A new generation of X-ray vision and inspection

In this exclusive feature, we hear from an industry expert and this edition’s Technical Expert Contributor, Dr Richard Parmee, who discusses the emerging inspection technology.

This exclusive edition of International Confectionery has a great focus around hard candy production. It is fair to say that hard candy production heavily relies on inspection systems to ensure that these complex confectionery goods meet a high food standard and are aesthetically pleasing. With that being said, the International Confectionery team were lucky enough to meet a brilliant mind who has access to a vast amount of knowledge in the inspection world. Here, I (Roshini Bains) conversed with Richard Parmee, a technical expert in food inspection systems. Richard Parmee kindly offered to provide technical insight into the intricate world of inspection systems and how they are adapting.  

An expert piece from Richard Parmee  

Inspection of confectionery to ensure it is free of foreign bodies has been a routine feature of factory production lines for decades. But the latest X-ray inspection technology can do so much more than detect a fragment of metal or glass in a bag of sweets. 

Has an apple pie got the correct amount of filling, for example – and is it evenly distributed within the product? Are there any missing or damaged items in a multipack? Does a box of chocolates have any missing chocolates – and all the right chocolates in the correct places? Has every doughnut been filled with jam? 

All these questions – and more – are being answered by a new generation of X-ray inspection technology that can do far more than meets the eye.  

Accurate and repeatable measurements of the mass of material within a particular region of a product is a useful feature of X-ray inspection. The technology not only checks the mass of a family-size apple pie, for example, to ensure it meets weight requirements – it can also check the individual masses of a series of items within a pack. So, in a pack containing six apple pies, the one pie with less filling than the others will be identified and rejected – even if the remaining five pies have slightly too much filling.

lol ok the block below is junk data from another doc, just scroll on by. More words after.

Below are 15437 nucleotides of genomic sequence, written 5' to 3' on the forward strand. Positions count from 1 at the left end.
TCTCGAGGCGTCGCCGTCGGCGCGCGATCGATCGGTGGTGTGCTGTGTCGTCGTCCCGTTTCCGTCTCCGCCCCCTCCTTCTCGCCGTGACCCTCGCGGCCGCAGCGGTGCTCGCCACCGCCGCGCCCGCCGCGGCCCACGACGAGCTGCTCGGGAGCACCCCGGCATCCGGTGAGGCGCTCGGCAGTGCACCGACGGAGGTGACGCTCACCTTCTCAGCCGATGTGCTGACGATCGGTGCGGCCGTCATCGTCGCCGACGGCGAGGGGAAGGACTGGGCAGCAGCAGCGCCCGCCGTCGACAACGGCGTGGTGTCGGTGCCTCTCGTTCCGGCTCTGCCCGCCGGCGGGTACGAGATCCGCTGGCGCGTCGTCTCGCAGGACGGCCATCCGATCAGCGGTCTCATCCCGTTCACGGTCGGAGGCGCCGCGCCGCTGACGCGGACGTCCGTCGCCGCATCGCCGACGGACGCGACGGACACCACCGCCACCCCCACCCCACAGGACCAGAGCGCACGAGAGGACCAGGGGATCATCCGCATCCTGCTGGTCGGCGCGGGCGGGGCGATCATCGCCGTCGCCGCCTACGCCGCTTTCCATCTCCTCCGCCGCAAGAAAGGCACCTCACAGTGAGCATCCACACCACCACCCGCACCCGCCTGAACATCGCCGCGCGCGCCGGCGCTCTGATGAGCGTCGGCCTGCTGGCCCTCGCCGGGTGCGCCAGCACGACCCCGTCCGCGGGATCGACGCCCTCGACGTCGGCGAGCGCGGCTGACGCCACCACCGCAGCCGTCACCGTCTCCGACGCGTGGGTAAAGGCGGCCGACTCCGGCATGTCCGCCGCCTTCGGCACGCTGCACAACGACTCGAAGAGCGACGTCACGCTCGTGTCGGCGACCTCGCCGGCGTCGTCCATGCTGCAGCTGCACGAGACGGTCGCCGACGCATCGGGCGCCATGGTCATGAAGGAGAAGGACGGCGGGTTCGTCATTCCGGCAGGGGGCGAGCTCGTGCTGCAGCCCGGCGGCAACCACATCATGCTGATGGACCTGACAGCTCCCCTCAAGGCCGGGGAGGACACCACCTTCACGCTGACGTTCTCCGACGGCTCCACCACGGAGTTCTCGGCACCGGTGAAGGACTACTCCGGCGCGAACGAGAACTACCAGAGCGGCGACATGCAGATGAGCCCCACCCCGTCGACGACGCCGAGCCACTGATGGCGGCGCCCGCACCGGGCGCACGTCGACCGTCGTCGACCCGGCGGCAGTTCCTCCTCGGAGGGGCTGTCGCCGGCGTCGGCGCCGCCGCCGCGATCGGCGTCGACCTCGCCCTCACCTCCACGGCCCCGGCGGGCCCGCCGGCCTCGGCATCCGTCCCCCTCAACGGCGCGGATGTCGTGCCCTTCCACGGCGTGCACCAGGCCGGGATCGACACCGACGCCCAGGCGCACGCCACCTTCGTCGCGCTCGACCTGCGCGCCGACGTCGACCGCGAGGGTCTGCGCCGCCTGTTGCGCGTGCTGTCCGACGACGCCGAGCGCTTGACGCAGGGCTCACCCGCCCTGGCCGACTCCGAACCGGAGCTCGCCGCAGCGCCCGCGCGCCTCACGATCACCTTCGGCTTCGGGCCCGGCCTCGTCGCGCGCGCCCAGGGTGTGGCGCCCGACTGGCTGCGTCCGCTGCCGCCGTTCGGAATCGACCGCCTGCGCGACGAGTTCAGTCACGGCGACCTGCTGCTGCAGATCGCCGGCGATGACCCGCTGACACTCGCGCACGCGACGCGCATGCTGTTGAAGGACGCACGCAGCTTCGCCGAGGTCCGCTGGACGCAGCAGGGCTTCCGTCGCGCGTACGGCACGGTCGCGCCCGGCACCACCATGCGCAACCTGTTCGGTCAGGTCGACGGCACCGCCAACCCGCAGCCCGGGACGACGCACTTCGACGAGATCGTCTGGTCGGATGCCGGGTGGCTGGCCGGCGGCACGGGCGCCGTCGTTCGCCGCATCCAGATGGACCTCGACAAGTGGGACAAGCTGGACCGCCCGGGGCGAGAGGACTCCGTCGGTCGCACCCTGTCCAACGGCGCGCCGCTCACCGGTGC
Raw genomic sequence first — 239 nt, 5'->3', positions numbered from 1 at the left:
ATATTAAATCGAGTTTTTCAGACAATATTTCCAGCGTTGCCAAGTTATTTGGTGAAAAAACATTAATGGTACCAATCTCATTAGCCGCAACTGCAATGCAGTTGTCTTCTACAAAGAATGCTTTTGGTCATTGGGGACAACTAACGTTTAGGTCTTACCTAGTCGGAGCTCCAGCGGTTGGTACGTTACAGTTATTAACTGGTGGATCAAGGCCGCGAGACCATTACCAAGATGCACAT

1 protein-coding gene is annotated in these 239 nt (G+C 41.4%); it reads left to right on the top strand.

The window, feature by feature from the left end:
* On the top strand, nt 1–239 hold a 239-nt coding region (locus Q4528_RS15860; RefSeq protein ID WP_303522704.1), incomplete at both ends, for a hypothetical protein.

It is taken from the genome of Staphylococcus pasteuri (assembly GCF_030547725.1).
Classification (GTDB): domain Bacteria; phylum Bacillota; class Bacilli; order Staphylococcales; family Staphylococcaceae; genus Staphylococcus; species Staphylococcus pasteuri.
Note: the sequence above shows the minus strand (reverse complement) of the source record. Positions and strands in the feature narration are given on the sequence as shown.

This aspect of the technology is also useful for checking that moulded chocolate bars are not missing their wafer filling. If the moulds accidentally get filled with chocolate, which is more expensive, the cost to the manufacturer can be more than £500,000 per year on each production line. By identifying products with a partial or fully solid finger, and rejecting the product for reprocessing, much of that value can be recovered – at a price considerably lower than the annual savings. 

The same technique can also be used to check that each doughnut has been filled with the correct amount of jam, giving an early warning of any problems with jam nozzles becoming blocked – before it gets to the point where the product’s quality standards are no longer being met. This avoids non-conformant products being manufactured in the first place and so helps reduce waste. 

Another example is a box of chocolates that needs to have the right chocolates in the correct positions. A big advantage of X-ray technology is that it can check everything is in the right place after the boxes are wrapped and sealed – so at a point where nothing else can go wrong. It is even possible to monitor and track individual products after they leave the factory to provide protection against ‘fake’ complaints. 

Read more of  the latest industry news and developments here: April 2022 Single Issue form – International Confectionery Magazine (in-confectionery.com)

Media contact

Roshini Bains,
Editor, International Confectionery
Tel: +44 (0) 1622 823 922
Email: editor@in-confectionery.com

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